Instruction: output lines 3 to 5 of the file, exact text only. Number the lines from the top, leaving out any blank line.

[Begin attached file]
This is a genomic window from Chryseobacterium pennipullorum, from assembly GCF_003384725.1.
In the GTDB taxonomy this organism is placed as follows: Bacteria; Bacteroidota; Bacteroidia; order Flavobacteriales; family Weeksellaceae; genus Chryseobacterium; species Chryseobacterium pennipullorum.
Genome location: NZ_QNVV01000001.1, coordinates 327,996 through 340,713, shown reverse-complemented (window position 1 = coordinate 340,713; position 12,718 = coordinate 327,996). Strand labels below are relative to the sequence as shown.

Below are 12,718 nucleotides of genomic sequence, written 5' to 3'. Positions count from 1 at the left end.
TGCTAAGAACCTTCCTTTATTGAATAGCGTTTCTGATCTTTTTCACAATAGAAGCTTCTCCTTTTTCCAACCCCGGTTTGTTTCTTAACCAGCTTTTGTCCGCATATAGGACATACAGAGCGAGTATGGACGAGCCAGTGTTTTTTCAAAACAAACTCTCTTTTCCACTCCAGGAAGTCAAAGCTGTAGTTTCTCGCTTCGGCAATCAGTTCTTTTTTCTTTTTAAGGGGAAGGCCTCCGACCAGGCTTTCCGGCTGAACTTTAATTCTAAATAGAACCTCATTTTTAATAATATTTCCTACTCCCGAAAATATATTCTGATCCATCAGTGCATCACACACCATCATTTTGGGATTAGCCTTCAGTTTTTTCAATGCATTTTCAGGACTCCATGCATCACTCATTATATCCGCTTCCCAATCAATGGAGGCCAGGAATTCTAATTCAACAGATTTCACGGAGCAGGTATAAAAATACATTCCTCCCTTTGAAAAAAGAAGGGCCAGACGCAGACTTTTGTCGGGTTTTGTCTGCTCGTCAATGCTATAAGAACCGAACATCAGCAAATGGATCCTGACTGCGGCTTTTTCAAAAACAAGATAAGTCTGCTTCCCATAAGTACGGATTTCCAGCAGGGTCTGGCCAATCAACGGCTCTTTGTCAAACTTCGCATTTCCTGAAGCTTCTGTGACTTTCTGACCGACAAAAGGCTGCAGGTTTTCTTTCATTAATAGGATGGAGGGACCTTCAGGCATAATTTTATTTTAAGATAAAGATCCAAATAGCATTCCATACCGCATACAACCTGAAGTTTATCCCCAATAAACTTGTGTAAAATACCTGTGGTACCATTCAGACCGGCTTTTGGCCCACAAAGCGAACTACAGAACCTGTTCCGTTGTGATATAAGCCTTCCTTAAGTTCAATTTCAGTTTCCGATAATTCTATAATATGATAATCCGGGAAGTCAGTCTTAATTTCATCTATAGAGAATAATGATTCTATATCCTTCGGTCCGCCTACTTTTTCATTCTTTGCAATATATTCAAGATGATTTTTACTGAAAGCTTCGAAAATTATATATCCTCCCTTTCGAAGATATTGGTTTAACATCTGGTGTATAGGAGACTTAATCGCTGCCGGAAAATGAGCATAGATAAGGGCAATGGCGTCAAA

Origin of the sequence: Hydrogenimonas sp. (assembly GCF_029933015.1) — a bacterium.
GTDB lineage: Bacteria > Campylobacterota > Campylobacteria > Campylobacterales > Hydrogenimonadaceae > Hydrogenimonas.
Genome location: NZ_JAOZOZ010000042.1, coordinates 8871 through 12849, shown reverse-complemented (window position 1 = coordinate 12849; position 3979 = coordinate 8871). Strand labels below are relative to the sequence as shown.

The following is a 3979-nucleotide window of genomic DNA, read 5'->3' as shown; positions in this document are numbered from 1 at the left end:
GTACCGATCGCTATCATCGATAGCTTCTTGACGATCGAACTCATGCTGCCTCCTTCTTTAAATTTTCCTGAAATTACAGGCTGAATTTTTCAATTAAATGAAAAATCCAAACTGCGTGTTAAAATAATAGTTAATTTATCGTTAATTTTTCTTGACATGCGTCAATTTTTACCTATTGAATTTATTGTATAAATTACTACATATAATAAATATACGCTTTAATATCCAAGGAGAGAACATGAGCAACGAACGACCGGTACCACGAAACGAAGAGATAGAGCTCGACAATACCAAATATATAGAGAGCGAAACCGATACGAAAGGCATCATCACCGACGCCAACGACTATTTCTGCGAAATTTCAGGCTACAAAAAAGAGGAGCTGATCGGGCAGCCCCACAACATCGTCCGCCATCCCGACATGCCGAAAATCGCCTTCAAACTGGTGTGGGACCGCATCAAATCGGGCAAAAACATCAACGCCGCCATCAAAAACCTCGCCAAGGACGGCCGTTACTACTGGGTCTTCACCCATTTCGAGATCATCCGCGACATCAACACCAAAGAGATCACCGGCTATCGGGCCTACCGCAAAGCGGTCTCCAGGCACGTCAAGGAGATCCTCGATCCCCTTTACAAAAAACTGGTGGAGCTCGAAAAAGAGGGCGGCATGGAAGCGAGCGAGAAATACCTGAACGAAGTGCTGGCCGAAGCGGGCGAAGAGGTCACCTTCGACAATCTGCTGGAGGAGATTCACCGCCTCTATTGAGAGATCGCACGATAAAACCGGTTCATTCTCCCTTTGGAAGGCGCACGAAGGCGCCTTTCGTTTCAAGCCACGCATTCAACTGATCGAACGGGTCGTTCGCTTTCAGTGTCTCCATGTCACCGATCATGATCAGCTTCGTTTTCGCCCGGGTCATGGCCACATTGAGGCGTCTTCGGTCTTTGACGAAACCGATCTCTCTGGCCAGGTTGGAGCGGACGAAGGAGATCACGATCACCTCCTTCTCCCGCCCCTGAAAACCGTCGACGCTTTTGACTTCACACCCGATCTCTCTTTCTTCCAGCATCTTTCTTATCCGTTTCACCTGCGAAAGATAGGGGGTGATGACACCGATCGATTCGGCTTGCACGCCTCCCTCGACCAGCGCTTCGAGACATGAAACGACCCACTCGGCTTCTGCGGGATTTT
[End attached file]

Genome location: NZ_QNVV01000001.1, coordinates 327,996 through 340,713, shown reverse-complemented (window position 1 = coordinate 340,713; position 12,718 = coordinate 327,996). Strand labels below are relative to the sequence as shown.

Below are 12,718 nucleotides of genomic sequence, written 5' to 3'. Positions count from 1 at the left end.
TGCTAAGAACCTTCCTTTATTGAATAGCGTTTCTGATCTTTTTCACAATAGAAGCTTCTCCTTTTTCCAACCCCGGTTTGTTTCTTAACCAGCTTTTGTCCGCATATAGGACATACAGAGCGAGTATGGACGAGCCAGTGTTTTTTCAAAACAAACTCTCTTTTCCACTCCAGGAAGTCAAAGCTGTAGTTTCTCGCTTCGGCAATCAGTTCTTTTTTCTTTTTAAGGGGAAGGCCTCCGACCAGGCTTTCCGGCTGAACTTTAATTCTAAATAGAACCTCATTTTTAATAATATTTCCTACTCCCGAAAATATATTCTGATCCATCAGTGCATCACACACCATCATTTTGGGATTAGCCTTCAGTTTTTTCAATGCATTTTCAGGACTCCATGCATCACTCATTATATCCGCTTCCCAATCAATGGAGGCCAGGAATTCTAATTCAACAGATTTCACGGAGCAGGTATAAAAATACATTCCTCCCTTTGAAAAAAGAAGGGCCAGACGCAGACTTTTGTCGGGTTTTGTCTGCTCGTCAATGCTATAAGAACCGAACATCAGCAAATGGATCCTGACTGCGGCTTTTTCAAAAACAAGATAAGTCTGCTTCCCATAAGTACGGATTTCCAGCAGGGTCTGGCCAATCAACGGCTCTTTGTCAAACTTCGCATTTCCTGAAGCTTCTGTGACTTTCTGACCGACAAAAGGCTGCAGGTTTTCTTTCATTAATAGGATGGAGGGACCTTCAGGCATAATTTTATTTTAAGATAAAGATCCAAATAGCATTCCATACCGCATACAACCTGAAGTTTATCCCCAATAAACTTGTGTAAAATACCTGTGGTACCATTCAGACCGGCTTTTGGCCCACAAAGCGAACTACAGAACCTGTTCCGTTGTGATATAAGCCTTCCTTAAGTTCAATTTCAGTTTCCGATAATTCTATAATATGATAATCCGGGAAGTCAGTCTTAATTTCATCTATAGAGAATAATGATTCTATATCCTTCGGTCCGCCTACTTTTTCATTCTTTGCAATATATTCAAGATGATTTTTACTGAAAGCTTCGAAAATTATATATCCTCCCTTTCGAAGATATTGGTTTAACATCTGGTGTATAGGAGACTTAATCGCTGCCGGAAAATGAGCATAGATAAGGGCAATGGCGTCAAA